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Bart vs. Thanksgiving

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"Bart vs. Thanksgiving"
The Simpsons episode
Episode no.20
Directed byDavid Silverman
Written byGeorge Meyer
Showrunner(s)James L. Brooks
Matt Groening
Sam Simon
Production code7F07
Original air dateNovember 22, 1990
Chalkboard gag"I will not do that thing with my tongue".
Couch gagThe family finds Grampa sleeping on the couch.
CommentaryMatt Groening
James L. Brooks
George Meyer
Al Jean
Mike Reiss
David Silverman
Guest appearance(s)

Greg Berg as Rory

Seasons

"Bart vs. Thanksgiving" is the seventh episode of The Simpsons' second season. It originally aired on the Fox network in the United States on November 22, 1990. In the episode, Lisa makes a table centerpiece for the Thanksgiving dinner, which Bart accidentally destroys. After he is sent to his room by his parents, Bart runs away from home and stays at a soup kitchen for homeless people. Bart returns home eventually and climbs to the roof of the Simpson family's house, where he hears Lisa sobbing. He apologizes to her, and the family happily enjoys a meal of leftovers.

The episode was written by George Meyer and directed by David Silverman. Voice actor Greg Berg guest starred as Rory, one of the homeless people at the soup kitchen. The episode features cultural references to Macy's Thanksgiving Day Parade, and the three poets Allen Ginsberg, Jack Kerouac, and Edgar Allan Poe. Since airing, the episode has received mostly positive reviews from television critics. It acquired a Nielsen rating of 11.9, and was the third highest-rated show on the Fox network the week it aired.

Plot[edit]

It is Thanksgiving and Lisa assembles a decorative centerpiece for the dinner table. Meanwhile, Homer leaves to pick up Grampa from the retirement home once Patty and Selma arrive, bearing food (Swedish meatballs), and to Marge's consternation they insinuate that they find Marge's turkeys are dry and inedible. Their mother Jaqueline Bouvier arrives in a taxi, suffering from laryngitis, and tells Marge she never does anything right.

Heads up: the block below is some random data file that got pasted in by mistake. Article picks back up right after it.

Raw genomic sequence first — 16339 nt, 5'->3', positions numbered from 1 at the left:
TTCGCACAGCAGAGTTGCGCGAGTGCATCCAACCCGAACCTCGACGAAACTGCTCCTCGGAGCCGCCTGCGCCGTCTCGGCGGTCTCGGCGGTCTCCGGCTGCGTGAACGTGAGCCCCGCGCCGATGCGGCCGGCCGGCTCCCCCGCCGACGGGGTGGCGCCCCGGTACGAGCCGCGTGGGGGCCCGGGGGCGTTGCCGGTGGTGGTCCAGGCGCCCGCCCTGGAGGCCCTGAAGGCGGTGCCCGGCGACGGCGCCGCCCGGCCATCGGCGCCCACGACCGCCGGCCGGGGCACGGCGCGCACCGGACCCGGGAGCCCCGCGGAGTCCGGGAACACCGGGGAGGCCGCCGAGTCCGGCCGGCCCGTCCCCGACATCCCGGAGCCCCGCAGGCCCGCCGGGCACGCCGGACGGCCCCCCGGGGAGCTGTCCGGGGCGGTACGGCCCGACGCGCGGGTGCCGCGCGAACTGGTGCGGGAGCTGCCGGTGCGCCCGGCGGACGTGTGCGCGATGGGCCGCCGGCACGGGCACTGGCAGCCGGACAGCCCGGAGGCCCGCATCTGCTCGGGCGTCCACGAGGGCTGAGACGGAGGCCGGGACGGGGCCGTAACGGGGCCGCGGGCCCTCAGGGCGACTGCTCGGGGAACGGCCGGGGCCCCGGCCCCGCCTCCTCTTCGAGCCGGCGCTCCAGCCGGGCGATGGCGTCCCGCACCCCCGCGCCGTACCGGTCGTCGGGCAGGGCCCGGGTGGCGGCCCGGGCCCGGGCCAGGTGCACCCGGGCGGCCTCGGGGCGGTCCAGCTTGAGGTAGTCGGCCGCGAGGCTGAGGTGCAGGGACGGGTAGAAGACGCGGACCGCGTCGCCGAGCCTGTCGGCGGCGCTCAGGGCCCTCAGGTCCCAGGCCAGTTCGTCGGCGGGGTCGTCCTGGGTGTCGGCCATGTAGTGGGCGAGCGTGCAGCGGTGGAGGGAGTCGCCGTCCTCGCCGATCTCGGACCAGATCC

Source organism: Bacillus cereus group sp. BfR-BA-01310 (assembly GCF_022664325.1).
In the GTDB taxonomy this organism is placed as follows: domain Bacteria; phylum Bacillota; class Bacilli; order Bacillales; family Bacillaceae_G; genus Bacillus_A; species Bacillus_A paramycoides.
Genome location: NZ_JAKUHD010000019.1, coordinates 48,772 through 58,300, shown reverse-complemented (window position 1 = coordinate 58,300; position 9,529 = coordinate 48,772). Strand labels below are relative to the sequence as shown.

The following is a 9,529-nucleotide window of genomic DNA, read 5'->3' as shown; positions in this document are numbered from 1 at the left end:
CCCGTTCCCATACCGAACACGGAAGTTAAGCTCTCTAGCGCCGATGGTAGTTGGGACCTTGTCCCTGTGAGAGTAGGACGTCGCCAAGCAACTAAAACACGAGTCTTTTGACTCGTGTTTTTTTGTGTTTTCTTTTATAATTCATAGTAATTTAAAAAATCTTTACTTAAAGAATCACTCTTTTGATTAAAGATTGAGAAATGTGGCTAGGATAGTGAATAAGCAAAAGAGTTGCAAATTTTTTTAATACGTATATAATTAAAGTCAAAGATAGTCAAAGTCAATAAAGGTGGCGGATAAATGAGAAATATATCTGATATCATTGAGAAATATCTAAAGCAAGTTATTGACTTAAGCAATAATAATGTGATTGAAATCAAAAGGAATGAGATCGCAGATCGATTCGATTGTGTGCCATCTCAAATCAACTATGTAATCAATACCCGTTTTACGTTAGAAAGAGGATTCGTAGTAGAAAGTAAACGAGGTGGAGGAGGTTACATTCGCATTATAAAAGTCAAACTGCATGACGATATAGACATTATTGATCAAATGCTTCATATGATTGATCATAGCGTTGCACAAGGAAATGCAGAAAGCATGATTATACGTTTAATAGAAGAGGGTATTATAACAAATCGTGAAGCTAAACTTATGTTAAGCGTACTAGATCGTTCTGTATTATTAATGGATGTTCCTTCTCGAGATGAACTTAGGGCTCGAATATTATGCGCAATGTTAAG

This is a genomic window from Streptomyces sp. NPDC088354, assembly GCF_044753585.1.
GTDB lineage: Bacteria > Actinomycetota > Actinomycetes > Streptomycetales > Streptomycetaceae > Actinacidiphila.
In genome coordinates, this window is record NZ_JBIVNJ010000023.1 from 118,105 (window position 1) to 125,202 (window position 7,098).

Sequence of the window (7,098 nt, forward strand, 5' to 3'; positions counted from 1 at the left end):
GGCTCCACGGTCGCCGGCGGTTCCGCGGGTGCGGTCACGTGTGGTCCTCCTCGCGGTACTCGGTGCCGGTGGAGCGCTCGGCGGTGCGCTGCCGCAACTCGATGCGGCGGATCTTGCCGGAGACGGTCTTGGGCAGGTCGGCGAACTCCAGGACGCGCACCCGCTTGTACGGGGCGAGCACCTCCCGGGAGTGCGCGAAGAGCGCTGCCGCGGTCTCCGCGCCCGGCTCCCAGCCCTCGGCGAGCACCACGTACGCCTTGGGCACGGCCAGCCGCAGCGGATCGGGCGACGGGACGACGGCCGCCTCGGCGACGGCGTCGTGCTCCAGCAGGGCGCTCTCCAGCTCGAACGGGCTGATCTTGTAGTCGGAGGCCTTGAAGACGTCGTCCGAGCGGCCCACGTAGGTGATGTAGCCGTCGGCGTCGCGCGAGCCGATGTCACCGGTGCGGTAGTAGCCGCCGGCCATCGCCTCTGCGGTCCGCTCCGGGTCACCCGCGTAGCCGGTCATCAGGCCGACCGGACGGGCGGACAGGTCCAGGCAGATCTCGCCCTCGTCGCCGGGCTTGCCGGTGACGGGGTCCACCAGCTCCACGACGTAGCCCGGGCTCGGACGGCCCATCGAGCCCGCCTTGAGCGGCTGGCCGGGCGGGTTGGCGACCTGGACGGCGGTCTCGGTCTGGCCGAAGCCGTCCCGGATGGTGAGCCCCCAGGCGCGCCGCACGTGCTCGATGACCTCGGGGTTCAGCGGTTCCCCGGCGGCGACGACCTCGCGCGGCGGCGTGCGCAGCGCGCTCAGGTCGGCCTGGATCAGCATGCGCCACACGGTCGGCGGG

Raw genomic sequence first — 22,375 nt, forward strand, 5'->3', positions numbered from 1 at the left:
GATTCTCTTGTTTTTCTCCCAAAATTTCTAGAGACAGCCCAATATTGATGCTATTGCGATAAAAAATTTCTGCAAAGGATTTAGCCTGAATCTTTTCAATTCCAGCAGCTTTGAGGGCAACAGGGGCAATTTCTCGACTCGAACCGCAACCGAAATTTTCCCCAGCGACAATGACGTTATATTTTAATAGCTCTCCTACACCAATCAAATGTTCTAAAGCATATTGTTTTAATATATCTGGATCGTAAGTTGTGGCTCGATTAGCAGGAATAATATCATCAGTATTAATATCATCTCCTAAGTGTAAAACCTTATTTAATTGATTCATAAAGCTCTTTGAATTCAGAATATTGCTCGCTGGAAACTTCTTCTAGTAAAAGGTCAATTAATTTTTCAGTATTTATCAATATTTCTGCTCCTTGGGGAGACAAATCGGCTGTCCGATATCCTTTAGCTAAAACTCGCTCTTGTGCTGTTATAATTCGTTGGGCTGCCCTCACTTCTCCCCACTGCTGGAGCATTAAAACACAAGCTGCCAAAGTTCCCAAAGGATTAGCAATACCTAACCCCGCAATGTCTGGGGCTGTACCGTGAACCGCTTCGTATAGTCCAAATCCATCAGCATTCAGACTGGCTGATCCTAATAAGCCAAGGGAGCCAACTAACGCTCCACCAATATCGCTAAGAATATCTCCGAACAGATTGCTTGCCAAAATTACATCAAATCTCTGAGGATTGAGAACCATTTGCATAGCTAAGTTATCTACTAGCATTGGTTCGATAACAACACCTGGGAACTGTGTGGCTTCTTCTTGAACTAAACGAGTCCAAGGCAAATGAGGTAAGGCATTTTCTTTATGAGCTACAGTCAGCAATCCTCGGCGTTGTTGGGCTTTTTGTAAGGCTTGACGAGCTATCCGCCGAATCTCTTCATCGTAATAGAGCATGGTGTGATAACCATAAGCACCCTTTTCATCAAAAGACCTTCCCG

Once they are all assembled, the Simpson family sit down to Thanksgiving dinner. When Lisa places the centerpiece on the table, she argues with Bart about where it should go since there is no room left for the turkey. In the ensuing fight, Bart ends throwing the centerpiece into the fireplace and it burns up. Devastated, Lisa runs to her room crying, while Bart is sent to his room by his parents for causing the incident.

Marge tells Bart that if he apologizes to Lisa, and legitimately mean it, he'll be allowed to come down to dinner. A stubborn Bart insists that he didn't do anything wrong and that Lisa is to blame, so Bart decides to run away from home, taking Santa's Little Helper with him. While wandering the streets, he gets Homer's ID that he uses to sell his blood to a plasmapheresis facility and visits a breadline that is serving Thanksgiving dinner for homeless people. A television crew led by Kent Brockman is covering the event, and they interview Bart. The family sees the report on television and calls the police, hoping that they can find Bart and return him. When the police fail to find him, Homer and Marge start to regret the bad things they said to Bart, who eventually returns home feeling remorseful. However, his dilemma is worsened when he imagines his family blaming him for everything wrong in their lives if he did apologize for ruining Thanksgiving. Back to the present, he realizes that it was all his own imagination. He climbs up onto the roof of the house to think things out. Hearing Lisa cry because she misses him, Bart calls for her to come onto the roof. He then realizes that what he did was wrong and apologizes to her. Bart later rejoins the family to enjoy a meal of Thanksgiving leftovers.